School, Stress, and Study Halls
The National Center for Education Statistics recently reported, “In fall 2015, some 20.2 million students are expected to attend American colleges and universities, constituting an increase of about 4.9 million since fall 2000″(Digest). This makes it more competitive for students to try to get into top tier colleges. Therefore, students are increasing the load of academic classes within their school schedule and thus eliminating necessary free periods to catch up on work or to take a breather from the rigor of intellectual pursuits.
All students deserve the right to have an academically competitive school schedule while still having a designated free period during the school day. All students must have at least a forty minute study hall in their schedule to reduce the significant amount of stress in their lives. The average high school student has an unhealthy amount of stress in their life as a result of school work. The typical high school student often does an extracurricular activity after school, then goes home and starts homework immediately, yielding to nothing except a bladder too filled with coffee which was futilely guzzled to relieve the exhaustion from the night before and the sweet beckoning of much needed slumber. The 2014 survey of the American Psychological Association found that teens reported stress greater than any other age group(Williams).Furthermore, eighty seven percent of teens surveyed reported large amounts of homework as a leading stressor in their lives, a greater percentage than any other stress factor examined(Suldo).
This goes to show, that if students had an extra forty minutes a day to work on their homework, it would possibly eliminate the leading cause of stress in the group of Americans that harbors the greatest amount of stress within their lives. Does a person have to be told that deep pitted stress, burning in a student’s stomach like a hot ball of lead, is bad for a teen’s mental and physical health? Also, seventy three percent of students involved in a survey said that lack of time to balance school work, social time, and family time was a main cause of stress in their lives(Suldo).If students had a study hall built into their schedule, then they could get some of their homework done; and therefore, be able to do leisure activities that benefit a teenager’s mental health. Everyone, no matter their age, deserves the ability to watch a Christmas movie with their family, play in the yard with their siblings, or have a night with their friends that becomes immune to the corroding advances of time. Some people believe that study halls are not productive, and limit the level of achievement a student can amount to (Boothby). However, I think that the presence of a study hall extends further than just getting schoolwork done.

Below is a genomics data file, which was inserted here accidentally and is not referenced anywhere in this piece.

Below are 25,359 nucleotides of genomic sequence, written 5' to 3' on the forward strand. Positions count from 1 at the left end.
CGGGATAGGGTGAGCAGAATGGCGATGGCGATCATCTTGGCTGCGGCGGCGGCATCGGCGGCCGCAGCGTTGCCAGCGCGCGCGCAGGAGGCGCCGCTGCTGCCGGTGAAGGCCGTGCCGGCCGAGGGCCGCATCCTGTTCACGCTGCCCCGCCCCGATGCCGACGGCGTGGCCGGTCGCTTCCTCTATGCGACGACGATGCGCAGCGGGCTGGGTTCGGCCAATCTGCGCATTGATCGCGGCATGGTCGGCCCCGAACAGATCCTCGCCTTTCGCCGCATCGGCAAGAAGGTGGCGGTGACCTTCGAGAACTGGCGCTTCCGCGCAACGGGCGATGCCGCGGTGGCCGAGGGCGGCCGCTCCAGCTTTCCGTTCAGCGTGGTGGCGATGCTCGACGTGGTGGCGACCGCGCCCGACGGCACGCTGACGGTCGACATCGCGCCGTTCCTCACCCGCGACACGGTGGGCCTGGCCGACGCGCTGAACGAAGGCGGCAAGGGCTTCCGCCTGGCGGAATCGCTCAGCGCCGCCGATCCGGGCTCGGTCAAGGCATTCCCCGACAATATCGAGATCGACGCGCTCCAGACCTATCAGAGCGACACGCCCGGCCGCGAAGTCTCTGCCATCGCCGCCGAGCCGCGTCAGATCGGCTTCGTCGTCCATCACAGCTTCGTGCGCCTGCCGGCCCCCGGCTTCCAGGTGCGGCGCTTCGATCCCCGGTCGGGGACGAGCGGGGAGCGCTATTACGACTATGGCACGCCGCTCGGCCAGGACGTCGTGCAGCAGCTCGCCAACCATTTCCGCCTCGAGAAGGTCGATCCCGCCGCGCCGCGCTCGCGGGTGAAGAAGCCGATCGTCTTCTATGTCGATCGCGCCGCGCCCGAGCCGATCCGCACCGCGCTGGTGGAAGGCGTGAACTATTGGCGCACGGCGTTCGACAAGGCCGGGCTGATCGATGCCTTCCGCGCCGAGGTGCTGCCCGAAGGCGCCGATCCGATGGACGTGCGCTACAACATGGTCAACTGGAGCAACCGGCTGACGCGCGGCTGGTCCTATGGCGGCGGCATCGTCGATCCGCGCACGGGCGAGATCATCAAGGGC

A study hall creates a necessary reprieve from rigorous academics that allows students to clear their heads in a healthy manner. Even though there are some students who will abuse the privilege to study, the vast majority of students need that rest period to be at their maximum productivity level. So, even though some people say that study halls are inefficient on paper, the mental benefits far outweigh the productivity deficit. If students were to have a study hall built into their schedule, it would allow them to have an academically competitive schedule, while also allowing them to reduce the dangerous amount of stress in their lives. The issue of stress is only going to get worse among students, as educational pressures grow at a breakneck rate.
All administrators and all officials need to take into account the mental health of all of today’s budding minds and provide a free period for all students in their school schedule.